Socio-economic news and views by LISER researchers*

14 Jan 20 | Opinion

Celebrating 100 years of Maternity Protection

LISER researchers Marie Valentova and Merve Uzunalioglu share their recent experiences and views on reaching this milestone

It has been a good one-hundred years since, the first gender equality international standard, Maternity Protection Convention had been adopted at the first International Labour Conference. As November 2019 marked the centenary of the maternity protection convention, International Labour Organization (ILO) together with European Commission (EC) and International Network on Leave Policies and Research (Leave Network) organised a conference at the ILO headquarters in Geneva, Switzerland on the 8th of November.

LISER researchers, Dr Marie Valentova, Luxembourg representative of the Leave Network, and Merve Uzunalioglu, Jr Affiliate to the Leave Network were invited to participate in this remarkable day.

Maternity protection to health and income security around the childbirth

Maternity protection is a health and welfare benefit for new mothers which is due to be used around the time of the delivery. While being critical for health and income security around birth, it is also a key gender equality measure. Since its introduction in 1919, it went through several revisions in 1952 (Convention No. 103) and 2000 (Convention No. 183). Along with changing needs of the societies and labour market conditions, other leave related policies, i.e. paternity and parental leave, came to life to enable a more balanced division of labour both at home and at the workplace. 

Despite the acknowledgement of the benefits of these leaves, these rights are still not enjoyed universally. Only 41 per cent of women with new-born babies have access to maternity cash benefits. Moreover, only 72 of ILO’s 187 member states ratified one of the maternity conventions, and in 2013, only one-third of the member states have met the requirements in Convention No. 183.

Advantages are recognised globally, yet progress is slow, and challenges remain

Over the last decades, there seems to be a global convergence towards policies targeting gender equality. Representatives from the governments of Spain, Chile, and Zambia, shared their experiences and recent development indicating their strong determination towards women’s self-agency and enabling them to meet their full potential. 

While the progress is steadily in the making, policies are still lagging to keep up with the contemporary labour market and changing family conditions. The rise of precarious work environments, so-called platform economy and non-standard contracts and absence of fathers’ involvement in care provision challenge achieving gender equality. The importance of paternal involvement is widely studied and backed up with evidence; yet, care provision still heavily relies on mothers. In her opening remarks, the co-coordinator of the Leave Network, Prof Margaret O’Brien emphasised why fathers’ involvement is essential to reduce the gender gap and realise children’s rights to parental care time. However, change takes time exemplified Prof Marian Baird, a global gender influencer from the University of Sydney. She stated that it took about 30 years of lobbying and campaigning in Australia to introduce paid maternity leave. Information campaigns and awareness-raising played a crucial role in transforming the normative understanding of maternity and parental leave in Australia.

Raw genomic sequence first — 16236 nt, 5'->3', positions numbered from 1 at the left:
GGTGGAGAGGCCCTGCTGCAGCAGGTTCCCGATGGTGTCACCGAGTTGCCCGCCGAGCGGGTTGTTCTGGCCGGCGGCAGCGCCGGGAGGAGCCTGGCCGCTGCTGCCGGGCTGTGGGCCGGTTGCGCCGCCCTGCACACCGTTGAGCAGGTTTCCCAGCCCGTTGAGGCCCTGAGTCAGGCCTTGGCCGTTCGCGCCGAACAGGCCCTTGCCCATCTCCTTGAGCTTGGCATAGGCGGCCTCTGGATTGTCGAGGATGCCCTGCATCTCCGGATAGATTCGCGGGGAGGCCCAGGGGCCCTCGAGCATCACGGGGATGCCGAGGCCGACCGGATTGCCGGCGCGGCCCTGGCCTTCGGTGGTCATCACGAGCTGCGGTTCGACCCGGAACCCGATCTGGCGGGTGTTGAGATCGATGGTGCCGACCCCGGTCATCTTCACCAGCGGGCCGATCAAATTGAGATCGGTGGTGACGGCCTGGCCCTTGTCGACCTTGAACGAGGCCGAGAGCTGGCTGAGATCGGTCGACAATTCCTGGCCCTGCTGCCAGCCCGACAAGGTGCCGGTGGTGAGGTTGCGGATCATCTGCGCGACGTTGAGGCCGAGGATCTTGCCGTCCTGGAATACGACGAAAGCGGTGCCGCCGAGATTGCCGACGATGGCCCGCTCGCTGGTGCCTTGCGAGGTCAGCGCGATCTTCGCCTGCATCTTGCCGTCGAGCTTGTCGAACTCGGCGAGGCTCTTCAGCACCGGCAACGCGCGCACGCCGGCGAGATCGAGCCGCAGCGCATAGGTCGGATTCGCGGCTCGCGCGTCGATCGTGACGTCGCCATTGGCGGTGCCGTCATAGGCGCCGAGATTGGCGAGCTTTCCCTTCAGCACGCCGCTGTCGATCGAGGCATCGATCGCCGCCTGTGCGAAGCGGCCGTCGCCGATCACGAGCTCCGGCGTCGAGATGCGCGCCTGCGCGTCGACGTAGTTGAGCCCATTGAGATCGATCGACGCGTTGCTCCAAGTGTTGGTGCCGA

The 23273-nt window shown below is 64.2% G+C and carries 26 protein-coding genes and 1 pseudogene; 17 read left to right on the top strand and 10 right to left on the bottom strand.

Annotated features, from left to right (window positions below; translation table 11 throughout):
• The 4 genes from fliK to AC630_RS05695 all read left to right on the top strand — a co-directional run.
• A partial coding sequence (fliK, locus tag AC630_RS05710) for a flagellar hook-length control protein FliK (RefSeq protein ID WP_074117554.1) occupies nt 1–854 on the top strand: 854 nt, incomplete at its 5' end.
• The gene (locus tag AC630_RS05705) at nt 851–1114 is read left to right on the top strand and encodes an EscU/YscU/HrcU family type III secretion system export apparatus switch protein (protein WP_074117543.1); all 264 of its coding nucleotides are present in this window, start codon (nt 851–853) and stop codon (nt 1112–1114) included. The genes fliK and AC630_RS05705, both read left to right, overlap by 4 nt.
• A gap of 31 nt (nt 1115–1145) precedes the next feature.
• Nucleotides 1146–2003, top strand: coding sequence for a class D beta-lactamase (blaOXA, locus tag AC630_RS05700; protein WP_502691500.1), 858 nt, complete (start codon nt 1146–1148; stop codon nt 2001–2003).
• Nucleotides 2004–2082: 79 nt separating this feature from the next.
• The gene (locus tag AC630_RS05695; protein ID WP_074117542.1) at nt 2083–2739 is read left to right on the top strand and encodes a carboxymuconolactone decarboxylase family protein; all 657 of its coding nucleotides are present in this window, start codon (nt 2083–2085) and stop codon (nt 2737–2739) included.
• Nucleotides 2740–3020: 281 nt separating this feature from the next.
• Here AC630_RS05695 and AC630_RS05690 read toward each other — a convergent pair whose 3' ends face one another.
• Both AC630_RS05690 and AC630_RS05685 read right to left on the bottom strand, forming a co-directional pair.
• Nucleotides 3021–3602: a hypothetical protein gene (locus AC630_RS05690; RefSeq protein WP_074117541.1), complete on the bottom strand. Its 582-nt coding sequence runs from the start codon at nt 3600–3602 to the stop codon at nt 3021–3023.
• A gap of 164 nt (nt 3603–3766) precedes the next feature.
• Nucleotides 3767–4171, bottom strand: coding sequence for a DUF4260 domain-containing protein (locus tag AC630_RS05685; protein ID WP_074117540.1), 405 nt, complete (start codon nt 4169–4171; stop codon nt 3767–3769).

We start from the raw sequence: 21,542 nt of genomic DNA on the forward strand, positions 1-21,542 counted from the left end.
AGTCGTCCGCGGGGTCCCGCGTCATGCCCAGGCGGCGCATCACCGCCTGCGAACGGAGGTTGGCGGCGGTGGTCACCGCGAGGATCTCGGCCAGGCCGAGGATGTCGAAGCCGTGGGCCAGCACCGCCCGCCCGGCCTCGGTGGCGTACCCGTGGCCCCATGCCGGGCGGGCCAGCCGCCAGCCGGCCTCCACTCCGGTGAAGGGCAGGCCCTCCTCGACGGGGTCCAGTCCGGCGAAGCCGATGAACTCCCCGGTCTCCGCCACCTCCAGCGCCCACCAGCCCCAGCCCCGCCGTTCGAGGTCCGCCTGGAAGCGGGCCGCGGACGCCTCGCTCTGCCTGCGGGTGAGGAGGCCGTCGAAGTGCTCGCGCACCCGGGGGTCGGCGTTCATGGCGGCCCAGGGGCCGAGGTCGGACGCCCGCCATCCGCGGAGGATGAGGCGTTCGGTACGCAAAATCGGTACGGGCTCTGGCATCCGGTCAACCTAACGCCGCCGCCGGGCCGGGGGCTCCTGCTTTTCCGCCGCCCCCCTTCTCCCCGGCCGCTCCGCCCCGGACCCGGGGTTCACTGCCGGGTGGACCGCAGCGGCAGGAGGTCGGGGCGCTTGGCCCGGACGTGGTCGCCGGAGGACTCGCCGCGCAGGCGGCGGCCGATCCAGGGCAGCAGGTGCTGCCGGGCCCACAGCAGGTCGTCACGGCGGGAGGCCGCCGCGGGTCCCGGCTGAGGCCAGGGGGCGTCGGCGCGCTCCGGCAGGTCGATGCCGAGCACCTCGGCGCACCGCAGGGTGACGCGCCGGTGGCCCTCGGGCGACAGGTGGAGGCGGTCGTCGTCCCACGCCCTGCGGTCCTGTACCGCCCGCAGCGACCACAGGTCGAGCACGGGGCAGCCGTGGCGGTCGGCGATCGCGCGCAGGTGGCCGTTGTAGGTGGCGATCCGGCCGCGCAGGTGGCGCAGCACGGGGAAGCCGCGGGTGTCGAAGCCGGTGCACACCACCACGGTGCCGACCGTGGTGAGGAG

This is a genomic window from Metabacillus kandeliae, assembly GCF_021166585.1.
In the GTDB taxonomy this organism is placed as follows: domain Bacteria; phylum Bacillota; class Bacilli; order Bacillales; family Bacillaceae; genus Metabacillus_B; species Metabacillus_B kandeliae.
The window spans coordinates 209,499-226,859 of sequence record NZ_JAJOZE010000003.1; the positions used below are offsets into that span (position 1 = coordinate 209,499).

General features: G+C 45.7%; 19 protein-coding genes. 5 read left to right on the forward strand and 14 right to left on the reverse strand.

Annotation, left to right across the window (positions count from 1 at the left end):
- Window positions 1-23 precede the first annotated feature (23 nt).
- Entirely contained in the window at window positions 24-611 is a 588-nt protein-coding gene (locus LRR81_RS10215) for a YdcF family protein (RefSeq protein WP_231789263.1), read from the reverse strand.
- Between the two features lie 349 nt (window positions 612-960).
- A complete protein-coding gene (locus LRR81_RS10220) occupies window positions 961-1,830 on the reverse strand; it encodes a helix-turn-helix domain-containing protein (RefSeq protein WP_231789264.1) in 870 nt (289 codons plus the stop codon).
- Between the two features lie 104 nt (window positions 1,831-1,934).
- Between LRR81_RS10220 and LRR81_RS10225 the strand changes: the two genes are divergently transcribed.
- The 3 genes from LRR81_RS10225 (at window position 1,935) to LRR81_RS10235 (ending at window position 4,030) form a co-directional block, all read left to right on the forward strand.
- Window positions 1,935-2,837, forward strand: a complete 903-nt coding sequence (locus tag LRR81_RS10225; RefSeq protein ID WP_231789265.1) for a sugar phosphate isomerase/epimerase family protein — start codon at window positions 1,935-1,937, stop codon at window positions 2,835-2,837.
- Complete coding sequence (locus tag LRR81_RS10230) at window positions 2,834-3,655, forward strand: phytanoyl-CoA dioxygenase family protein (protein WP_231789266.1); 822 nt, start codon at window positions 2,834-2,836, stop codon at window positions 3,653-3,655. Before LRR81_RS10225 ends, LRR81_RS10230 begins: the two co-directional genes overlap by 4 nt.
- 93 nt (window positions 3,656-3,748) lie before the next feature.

In a similar token, trade unions, labour congresses and employers appear to be important actors towards gender equity in the labour market with providing safety, fairness and economic justice. Finally yet importantly, as Emeritus Professor of Early Childhood Provision, Peter Moss, also co-founder of the Leave Network, stated we have to start rethinking about conceptualising leave policies. Inclusive policies recognising diversity in family relationships and alignment with other policies are needed for these policies to serve their initial purpose.

About the Network

With over 60 members representing 45 countries, the International Network on Leave Policies and Research is bringing together international expertise on leave policies and related research. Each year, the Network produces an annual report, which acts as a policy-monitoring tool where experts provide individual country reports about maternity, paternity, and parental leave. The complete version of 2019 Annual Review is available online at this link, and the Luxembourg country note can be found here.

About the researchers

Dr Marie Valentova is a quantitative sociologist with expertise on migration and leave policies. She is a research fellow at LISER currently leading an FNR-funded CORE project and a project funded by the Ministry of Family, Integration and the Greater Region, both dealing with the evaluation of parental leave policies.

Merve Uzunalioglu is a PhD Candidate at University College London and LISER. Her project “Fathers and parental leave in Luxembourg: the interplay between workplace characteristics and fathers’ behaviour” is funded by FNR with project code 12540500. 

* LISER Opinion posts reflect the personal views of their authors and do not necessarily express the position of LISER